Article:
Photo credit: David Monseur/Accent Images/Courtesy Akron RubberDucks

It’s time again to start the exercise of looking at each position in the Cleveland Guardians farm system and ranking the prospects by position to get a jump start on the next season’s rankings. It’s not an exact science but it’s a good thought experiment and debate to see where we think the best prospects in the system rank by position. Our third look at the position group looks at the corner infield spots, where Cleveland has improved over the years but the depth and quality still leaves a lot to be desired. The reason the corner infield spot is combined between first base and third base is because there just aren’t enough players that project at those positions worth talking about in a top 10 of their own, plus players move from positions as you’ll see on this list.

Last year, the list didn’t include Micah Pries, who had a breakout season of sorts, it included Nolan Jones, who moved to the outfield and is now on the Colorado Rockies, along with several other players who are out of the organization. That again speaks to a weak group but also some improvements.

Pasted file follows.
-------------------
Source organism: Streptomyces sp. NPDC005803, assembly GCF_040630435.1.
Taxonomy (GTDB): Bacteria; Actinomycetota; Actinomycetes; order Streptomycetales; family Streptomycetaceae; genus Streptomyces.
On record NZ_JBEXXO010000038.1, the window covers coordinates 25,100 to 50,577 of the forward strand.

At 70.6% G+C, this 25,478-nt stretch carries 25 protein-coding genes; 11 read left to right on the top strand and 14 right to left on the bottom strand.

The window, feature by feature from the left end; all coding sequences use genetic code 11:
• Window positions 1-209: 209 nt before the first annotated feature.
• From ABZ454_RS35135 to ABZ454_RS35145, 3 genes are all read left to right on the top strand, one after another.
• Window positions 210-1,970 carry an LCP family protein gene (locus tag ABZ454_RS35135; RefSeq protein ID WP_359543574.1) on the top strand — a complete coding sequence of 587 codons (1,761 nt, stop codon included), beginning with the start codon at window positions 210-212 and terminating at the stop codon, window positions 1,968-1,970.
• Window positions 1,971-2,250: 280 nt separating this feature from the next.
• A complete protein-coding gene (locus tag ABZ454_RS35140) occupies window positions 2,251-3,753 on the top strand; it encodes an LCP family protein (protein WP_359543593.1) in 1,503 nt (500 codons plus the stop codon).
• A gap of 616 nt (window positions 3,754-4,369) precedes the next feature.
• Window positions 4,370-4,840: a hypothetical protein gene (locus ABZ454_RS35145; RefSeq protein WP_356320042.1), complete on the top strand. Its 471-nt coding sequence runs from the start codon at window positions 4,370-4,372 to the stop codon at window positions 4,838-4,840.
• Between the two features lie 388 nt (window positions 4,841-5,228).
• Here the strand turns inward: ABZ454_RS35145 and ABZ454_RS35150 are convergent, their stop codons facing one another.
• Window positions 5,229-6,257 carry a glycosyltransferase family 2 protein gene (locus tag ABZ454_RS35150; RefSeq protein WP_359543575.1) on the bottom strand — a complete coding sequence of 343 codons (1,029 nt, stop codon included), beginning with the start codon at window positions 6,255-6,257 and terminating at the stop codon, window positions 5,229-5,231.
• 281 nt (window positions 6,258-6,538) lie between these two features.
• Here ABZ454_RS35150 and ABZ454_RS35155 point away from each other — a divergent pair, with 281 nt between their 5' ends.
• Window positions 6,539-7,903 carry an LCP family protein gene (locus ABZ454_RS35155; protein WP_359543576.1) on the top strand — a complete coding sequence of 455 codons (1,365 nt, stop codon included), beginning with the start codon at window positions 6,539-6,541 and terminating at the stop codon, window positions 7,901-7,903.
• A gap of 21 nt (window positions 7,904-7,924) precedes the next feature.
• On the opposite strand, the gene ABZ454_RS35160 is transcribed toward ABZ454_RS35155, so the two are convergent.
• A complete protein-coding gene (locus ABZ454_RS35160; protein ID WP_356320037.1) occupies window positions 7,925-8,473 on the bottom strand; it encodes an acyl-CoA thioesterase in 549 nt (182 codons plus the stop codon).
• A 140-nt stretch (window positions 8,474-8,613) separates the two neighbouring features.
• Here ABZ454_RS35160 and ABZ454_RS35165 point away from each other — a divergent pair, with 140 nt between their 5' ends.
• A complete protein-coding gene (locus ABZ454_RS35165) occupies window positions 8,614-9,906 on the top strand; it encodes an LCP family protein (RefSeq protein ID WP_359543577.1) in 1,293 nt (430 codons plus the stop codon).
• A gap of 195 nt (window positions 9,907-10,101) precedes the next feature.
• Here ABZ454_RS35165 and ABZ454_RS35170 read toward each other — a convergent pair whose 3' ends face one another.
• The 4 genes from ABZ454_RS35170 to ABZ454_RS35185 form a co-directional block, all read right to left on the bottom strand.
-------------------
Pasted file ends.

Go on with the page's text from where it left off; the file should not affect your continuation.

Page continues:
2021 Top 10 Rankings by Position

2021 Cleveland Guardians top 10 catching prospects
2021 Cleveland Guardians top 10 relief pitching prospects
2021 Cleveland Guardians top 10 right handed pitching prospects
2021 Cleveland Guardians top 10 left handed starting pitching prospects
2021 Cleveland Guardians top 10 centerfield prospects
2021 Cleveland Guardians top 10 corner infield prospects
2021 Cleveland Guardians top 10 middle infield prospects
2021 Cleveland Guardians top 10 corner outfield prospects
2021 Cleveland Guardians Top 10 Outfield Prospects

2022 Top 10 Rankings by Position

2022 Cleveland Guardians Top 10 Outfield Prospects
2022 Cleveland Guardians Top 10 Catching Prospects

RankAggregate RankingJustin LadaWillie Hood
1Jhonkensy NoelJhonkensy NoelJhonkensy Noel
2Micah PriesMicah PriesMicah Pries
3Gabriel RodriguezGabriel RodriguezGabriel Rodriguez
4Dayan FriasDayan FriasWill Bartlett
5Joe NaranjoWill BartlettDayan Frias
6Will BartlettJoe NaranjoJoe Naranjo
7Junior SanquintinDavid FryJunior Sanquintin
8David FryJunior SanquintinDavid Fry
9Maick ColladoMaick ColladoMaick Collado
10Oscar CedenoOscar CedenoOscar Cedeno

1. Jhonkensy Noel

Age: 21
B/T: R/R
Level:
Triple-A
Rule 5 status: On-40
Outlook: A few caveats here. A) Noel played most at outfield and third base than he did at first base in 2022. That was due to Joe Naranjo being 1B only at Lake County. B) They were trying to increase Noel’s defensive versatility in order to get his bat in the lineup. If he was a 1B only prospect, they’d have probably played him in at 1B more than they did (though Micah Pries also took ABs at Akron as well). C) His 2022 levels were High-A and Double-A and he finished the final week in Triple-A, so that “2022 level” is a little deceiving. He should probably start in Double-A in 2023, but we’ll see. We have Noel at the corner infield spot at first base, because he cannot play third base effectively right now and we see him ending up at first base long term, and of course, he has the most power potential of any prospect in the entire system.